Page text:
Were Tolkien just the ``editor'' of LotR?
he fiction Tolkien sought to maintain was that LotR (and the Hobbit and the Silm) were actually ancient
manuscripts (written by Frodo and Bilbo, respectively) of which he was
merely the editor and translator (a situation identical to much of his
scholarly work). He never stated this directly but it is implicit in
the way in which many sections of LotR outside the story are written.
Thus, the Prologue is plainly written as though by a modern editor
describing an ancient time. Other examples are the introductory note
to the revised edition of the Hobbit, the Preface to
The Adventures of Tom Bombadil, and parts of the Appendices, especially the introductory note to Appendix A, Appendix D, and Appendix F. Most interesting of all is the Note on the Shire Records, where Tolkien further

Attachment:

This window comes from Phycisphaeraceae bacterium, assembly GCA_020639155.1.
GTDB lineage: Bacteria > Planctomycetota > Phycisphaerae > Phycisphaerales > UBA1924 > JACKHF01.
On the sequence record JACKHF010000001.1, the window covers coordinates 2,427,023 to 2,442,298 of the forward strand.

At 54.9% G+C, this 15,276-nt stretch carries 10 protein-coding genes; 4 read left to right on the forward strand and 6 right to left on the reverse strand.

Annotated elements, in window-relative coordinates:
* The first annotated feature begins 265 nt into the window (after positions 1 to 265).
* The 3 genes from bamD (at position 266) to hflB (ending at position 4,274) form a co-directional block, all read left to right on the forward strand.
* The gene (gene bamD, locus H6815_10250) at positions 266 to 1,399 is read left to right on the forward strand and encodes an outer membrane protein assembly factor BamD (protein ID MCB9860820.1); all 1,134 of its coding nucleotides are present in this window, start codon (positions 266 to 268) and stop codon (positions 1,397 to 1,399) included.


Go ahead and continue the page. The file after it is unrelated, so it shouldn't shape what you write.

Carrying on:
simulates a real situation by inventing a manuscript tradition (the
suggestion was that Frodo's original manuscript didn't survive but
that a series of copies had been made, one of which had come into
This entire notion was by no means a new idea: many authors have
pretended that their fantasies were "true" stories of some ancient
time. Few, however, have done so as thoroughly and successfully as
did Tolkien. The most effective component of his pretence was the
linguistic aspects of Middle-earth, for he was uniquely qualified to
pose as the "translator" of the manuscripts.
- introductory note to the Hobbit (precedes Ch I);
FR, Prologue, Note on the Shire Records;
RK, Appendix A, Appendix D, Appendix F;
Last modified: Mon Sep 4 16:38:17 1995
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